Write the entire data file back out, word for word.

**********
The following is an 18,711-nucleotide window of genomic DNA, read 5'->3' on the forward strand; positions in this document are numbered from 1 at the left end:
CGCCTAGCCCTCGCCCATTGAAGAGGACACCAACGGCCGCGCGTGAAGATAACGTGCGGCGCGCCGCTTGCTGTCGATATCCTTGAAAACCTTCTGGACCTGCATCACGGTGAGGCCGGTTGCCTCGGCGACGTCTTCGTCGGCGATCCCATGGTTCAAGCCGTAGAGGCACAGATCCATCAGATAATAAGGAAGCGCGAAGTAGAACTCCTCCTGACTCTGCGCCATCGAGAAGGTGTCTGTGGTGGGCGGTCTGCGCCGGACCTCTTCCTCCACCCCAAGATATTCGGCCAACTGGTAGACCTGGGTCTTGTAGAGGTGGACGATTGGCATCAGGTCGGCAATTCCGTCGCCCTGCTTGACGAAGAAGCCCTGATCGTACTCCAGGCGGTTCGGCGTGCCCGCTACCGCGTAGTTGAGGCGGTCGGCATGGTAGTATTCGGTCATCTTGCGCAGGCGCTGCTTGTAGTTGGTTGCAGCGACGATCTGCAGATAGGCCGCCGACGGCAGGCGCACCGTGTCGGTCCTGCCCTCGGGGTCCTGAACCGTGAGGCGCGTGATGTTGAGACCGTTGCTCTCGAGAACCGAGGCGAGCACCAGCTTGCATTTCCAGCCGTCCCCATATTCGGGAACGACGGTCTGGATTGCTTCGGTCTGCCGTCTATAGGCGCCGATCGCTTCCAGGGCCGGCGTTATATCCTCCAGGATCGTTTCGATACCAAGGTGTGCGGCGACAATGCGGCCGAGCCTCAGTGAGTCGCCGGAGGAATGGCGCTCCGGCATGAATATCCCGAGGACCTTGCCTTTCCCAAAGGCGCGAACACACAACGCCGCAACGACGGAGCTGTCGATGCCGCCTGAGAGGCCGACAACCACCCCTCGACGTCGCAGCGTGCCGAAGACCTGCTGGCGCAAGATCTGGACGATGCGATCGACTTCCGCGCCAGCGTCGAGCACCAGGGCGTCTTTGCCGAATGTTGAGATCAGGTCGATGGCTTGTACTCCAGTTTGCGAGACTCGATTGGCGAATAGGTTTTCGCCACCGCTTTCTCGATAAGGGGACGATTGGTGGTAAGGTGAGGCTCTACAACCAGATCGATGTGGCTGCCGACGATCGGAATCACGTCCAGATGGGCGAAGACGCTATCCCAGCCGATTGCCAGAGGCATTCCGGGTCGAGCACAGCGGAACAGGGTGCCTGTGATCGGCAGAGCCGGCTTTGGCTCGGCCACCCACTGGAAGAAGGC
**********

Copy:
The following is an 18,711-nucleotide window of genomic DNA, read 5'->3' on the forward strand; positions in this document are numbered from 1 at the left end:
CGCCTAGCCCTCGCCCATTGAAGAGGACACCAACGGCCGCGCGTGAAGATAACGTGCGGCGCGCCGCTTGCTGTCGATATCCTTGAAAACCTTCTGGACCTGCATCACGGTGAGGCCGGTTGCCTCGGCGACGTCTTCGTCGGCGATCCCATGGTTCAAGCCGTAGAGGCACAGATCCATCAGATAATAAGGAAGCGCGAAGTAGAACTCCTCCTGACTCTGCGCCATCGAGAAGGTGTCTGTGGTGGGCGGTCTGCGCCGGACCTCTTCCTCCACCCCAAGATATTCGGCCAACTGGTAGACCTGGGTCTTGTAGAGGTGGACGATTGGCATCAGGTCGGCAATTCCGTCGCCCTGCTTGACGAAGAAGCCCTGATCGTACTCCAGGCGGTTCGGCGTGCCCGCTACCGCGTAGTTGAGGCGGTCGGCATGGTAGTATTCGGTCATCTTGCGCAGGCGCTGCTTGTAGTTGGTTGCAGCGACGATCTGCAGATAGGCCGCCGACGGCAGGCGCACCGTGTCGGTCCTGCCCTCGGGGTCCTGAACCGTGAGGCGCGTGATGTTGAGACCGTTGCTCTCGAGAACCGAGGCGAGCACCAGCTTGCATTTCCAGCCGTCCCCATATTCGGGAACGACGGTCTGGATTGCTTCGGTCTGCCGTCTATAGGCGCCGATCGCTTCCAGGGCCGGCGTTATATCCTCCAGGATCGTTTCGATACCAAGGTGTGCGGCGACAATGCGGCCGAGCCTCAGTGAGTCGCCGGAGGAATGGCGCTCCGGCATGAATATCCCGAGGACCTTGCCTTTCCCAAAGGCGCGAACACACAACGCCGCAACGACGGAGCTGTCGATGCCGCCTGAGAGGCCGACAACCACCCCTCGACGTCGCAGCGTGCCGAAGACCTGCTGGCGCAAGATCTGGACGATGCGATCGACTTCCGCGCCAGCGTCGAGCACCAGGGCGTCTTTGCCGAATGTTGAGATCAGGTCGATGGCTTGTACTCCAGTTTGCGAGACTCGATTGGCGAATAGGTTTTCGCCACCGCTTTCTCGATAAGGGGACGATTGGTGGTAAGGTGAGGCTCTACAACCAGATCGATGTGGCTGCCGACGATCGGAATCACGTCCAGATGGGCGAAGACGCTATCCCAGCCGATTGCCAGAGGCATTCCGGGTCGAGCACAGCGGAACAGGGTGCCTGTGATCGGCAGAGCCGGCTTTGGCTCGGCCACCCACTGGAAGAAGGC